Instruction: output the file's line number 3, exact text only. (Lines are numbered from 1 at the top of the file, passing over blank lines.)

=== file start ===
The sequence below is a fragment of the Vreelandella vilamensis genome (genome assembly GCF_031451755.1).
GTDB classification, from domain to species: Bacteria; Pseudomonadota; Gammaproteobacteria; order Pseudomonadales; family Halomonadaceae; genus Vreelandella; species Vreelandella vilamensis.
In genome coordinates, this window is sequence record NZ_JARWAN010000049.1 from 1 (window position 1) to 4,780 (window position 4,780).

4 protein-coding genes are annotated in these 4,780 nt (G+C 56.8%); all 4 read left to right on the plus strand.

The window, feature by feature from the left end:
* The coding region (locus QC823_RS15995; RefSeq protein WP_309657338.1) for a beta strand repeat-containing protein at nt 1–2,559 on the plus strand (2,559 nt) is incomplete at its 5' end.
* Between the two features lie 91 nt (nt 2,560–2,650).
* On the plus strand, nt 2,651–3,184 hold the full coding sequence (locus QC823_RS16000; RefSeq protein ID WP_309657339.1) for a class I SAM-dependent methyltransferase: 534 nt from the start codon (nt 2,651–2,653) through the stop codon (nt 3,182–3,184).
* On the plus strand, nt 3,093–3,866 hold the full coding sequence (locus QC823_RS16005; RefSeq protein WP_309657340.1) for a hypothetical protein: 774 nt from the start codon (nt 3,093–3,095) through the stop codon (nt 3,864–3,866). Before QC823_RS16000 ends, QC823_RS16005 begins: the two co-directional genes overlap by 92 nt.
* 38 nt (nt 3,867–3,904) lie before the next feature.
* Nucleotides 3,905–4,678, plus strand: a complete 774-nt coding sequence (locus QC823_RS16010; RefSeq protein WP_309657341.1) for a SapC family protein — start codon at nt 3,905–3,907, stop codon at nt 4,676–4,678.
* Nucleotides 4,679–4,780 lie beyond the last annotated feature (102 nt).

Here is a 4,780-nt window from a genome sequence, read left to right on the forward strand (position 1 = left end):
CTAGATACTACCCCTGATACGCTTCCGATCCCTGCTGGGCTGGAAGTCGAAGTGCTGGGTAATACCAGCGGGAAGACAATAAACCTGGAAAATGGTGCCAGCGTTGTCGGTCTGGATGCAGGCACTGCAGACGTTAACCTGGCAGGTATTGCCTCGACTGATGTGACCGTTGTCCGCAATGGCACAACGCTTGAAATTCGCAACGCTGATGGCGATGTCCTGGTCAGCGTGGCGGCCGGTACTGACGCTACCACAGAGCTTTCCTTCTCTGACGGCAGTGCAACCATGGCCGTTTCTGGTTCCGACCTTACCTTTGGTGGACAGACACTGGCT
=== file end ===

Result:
In genome coordinates, this window is sequence record NZ_JARWAN010000049.1 from 1 (window position 1) to 4,780 (window position 4,780).